In a recent article on the Huffington Post, Anne Loehr (named the "Generational Guru" by The Washington Post) offers five tips to organizations to transform their workplace talent. Despite numerous unsuccessful approaches and attempts to manage talent, certain questions come up again and again:
- How do I retain talent with limited promotional opportunities?
- How can we attract the best and the brightest?
- How should I keep employees engaged and producing to their fullest potential?
- What's the best way to manage generational differences in my team?
- How can I prepare for the impending workforce changes?
Anne recommends the following five best practices to create the best organization:
- Treat your team with respect. No one likes to be spoken down to. What does it mean to treat them with respect? Read the next four tips.
- Communicate, communicate, communicate. The biggest organizational problem Anne sees is that one team doesn't know what the other teams are doing. So communicate regularly and often (up, down, sideways and out, many times) to help teams connect the dots and prevent process redundancy.
- Listen to your people. One way to do this is Manage by Walking Around. When people speak, truly listen without an agenda, ask open-ended questions, thank them for their courage and honesty and invite them to share their thoughts with you any time in the future.
- Be strategically purposeful. If your employees are unmotivated, remember that people want their work to matter. Constantly connect them to the bigger vision and purpose.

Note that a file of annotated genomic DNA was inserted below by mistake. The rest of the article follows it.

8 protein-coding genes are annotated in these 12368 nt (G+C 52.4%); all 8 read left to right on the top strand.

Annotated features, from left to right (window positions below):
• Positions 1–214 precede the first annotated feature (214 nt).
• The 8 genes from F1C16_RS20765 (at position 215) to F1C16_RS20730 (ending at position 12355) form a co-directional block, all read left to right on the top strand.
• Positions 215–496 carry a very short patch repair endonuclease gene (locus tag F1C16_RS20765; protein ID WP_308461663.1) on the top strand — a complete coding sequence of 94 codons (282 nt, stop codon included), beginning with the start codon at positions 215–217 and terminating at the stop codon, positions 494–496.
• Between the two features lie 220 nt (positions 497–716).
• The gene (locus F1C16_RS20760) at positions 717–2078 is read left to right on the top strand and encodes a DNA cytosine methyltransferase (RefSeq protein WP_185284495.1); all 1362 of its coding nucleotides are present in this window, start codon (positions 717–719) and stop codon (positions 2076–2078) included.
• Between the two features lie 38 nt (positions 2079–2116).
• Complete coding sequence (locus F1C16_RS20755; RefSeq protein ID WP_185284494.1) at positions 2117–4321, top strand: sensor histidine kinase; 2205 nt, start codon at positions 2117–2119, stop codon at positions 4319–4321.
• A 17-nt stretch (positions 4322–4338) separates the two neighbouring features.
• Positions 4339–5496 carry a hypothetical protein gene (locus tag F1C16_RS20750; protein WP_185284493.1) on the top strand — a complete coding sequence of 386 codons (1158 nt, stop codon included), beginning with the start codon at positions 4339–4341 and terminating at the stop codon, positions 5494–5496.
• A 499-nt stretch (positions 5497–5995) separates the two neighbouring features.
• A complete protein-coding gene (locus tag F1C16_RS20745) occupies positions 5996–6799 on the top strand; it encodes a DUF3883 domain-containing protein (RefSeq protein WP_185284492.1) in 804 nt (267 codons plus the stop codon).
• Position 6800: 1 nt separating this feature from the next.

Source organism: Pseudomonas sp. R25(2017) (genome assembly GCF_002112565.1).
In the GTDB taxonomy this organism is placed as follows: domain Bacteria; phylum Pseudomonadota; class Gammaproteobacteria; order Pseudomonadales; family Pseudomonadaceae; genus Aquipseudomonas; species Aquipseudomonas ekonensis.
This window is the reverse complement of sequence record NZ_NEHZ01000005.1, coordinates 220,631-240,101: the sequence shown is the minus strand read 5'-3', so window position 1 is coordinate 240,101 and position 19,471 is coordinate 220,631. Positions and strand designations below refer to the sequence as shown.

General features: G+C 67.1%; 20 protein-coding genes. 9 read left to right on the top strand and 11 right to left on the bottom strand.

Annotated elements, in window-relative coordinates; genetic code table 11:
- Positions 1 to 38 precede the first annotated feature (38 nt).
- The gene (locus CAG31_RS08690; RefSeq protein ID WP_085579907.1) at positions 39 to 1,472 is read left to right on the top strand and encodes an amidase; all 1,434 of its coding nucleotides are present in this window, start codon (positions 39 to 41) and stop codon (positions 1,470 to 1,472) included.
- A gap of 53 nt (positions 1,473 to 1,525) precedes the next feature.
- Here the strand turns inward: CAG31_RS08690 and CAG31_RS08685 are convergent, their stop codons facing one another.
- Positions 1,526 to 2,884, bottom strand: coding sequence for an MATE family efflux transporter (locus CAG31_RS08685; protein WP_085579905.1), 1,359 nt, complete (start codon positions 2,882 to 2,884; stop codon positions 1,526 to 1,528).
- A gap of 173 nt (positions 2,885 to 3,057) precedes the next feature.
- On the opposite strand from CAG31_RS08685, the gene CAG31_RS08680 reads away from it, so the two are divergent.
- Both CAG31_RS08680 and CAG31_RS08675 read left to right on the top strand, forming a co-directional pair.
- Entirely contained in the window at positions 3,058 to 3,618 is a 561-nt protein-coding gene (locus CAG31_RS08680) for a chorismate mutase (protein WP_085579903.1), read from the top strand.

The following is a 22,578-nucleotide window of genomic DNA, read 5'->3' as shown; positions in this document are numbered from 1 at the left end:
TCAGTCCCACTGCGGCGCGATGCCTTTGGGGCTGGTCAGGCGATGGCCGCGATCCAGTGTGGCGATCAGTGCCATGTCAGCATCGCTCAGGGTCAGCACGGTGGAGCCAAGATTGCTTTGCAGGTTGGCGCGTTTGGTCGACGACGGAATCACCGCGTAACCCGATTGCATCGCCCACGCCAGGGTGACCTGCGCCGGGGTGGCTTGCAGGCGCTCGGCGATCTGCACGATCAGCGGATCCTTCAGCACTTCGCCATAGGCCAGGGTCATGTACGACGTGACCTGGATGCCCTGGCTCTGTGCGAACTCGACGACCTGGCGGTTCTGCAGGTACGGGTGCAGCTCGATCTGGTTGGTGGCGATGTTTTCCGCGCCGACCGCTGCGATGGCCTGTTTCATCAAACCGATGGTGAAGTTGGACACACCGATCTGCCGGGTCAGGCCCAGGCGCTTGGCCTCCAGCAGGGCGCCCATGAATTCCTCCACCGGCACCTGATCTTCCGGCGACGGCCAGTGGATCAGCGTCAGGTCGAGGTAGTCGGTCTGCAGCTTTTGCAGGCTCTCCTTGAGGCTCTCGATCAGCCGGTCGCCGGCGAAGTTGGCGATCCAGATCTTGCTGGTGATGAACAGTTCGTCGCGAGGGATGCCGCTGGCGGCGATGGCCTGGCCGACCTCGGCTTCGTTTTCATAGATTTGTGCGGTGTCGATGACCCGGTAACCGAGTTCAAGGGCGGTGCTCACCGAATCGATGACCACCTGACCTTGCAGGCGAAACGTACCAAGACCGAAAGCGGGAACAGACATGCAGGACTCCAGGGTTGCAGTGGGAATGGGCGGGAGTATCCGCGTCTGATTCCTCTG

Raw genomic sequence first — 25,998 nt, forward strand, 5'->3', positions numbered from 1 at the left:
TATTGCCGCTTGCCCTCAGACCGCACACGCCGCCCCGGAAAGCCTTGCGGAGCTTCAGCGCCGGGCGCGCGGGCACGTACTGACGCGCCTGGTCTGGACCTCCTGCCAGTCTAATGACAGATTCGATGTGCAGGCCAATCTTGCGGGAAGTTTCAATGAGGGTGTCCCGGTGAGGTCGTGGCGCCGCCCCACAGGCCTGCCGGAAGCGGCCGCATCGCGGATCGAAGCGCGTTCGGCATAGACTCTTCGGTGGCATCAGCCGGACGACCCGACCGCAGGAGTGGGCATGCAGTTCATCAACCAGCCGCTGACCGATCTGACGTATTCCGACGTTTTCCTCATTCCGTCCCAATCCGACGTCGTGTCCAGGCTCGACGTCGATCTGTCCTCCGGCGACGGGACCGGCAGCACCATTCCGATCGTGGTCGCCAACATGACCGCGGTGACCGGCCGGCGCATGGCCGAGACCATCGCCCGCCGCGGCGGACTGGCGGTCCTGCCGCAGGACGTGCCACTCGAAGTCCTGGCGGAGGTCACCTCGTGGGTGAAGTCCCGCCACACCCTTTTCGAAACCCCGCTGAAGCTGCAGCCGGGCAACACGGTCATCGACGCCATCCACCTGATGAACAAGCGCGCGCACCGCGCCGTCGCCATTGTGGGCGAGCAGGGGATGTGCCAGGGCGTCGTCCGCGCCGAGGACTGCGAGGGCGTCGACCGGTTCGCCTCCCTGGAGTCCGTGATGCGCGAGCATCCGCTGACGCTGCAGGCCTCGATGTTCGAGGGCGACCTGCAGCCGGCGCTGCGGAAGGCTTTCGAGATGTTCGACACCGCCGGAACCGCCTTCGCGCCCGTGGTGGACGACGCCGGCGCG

- Acknowledge. Provide honest, direct, specific feedback to someone about something an employee did.
CTK agrees with Anne's recommendations to improve the management of talent. We also believe it's critical for organizations to clearly define what successful performance means for each job family (e.g., marketing) and/or role (e.g., marketing strategist). Without this understanding:
- Organizations will lack clarity on key talent gaps (question 2 above)
- Employees will lack clarity on what successful performance means for their role (in alignment with their manager's expectations) and career development opportunities (questions 1 & 3 above)
- Organizations will find it difficult to identify succession candidates for impending workforce changes (question 5 above)
Without this clarity, organizations will find it difficult to identify, develop and retain talent, and maintain engaged, productive, satisfied employees. We've seen several clients effectively implement a competency-based approach to define successful performance and apply it to talent acquisition, development, performance, workforce planning, etc.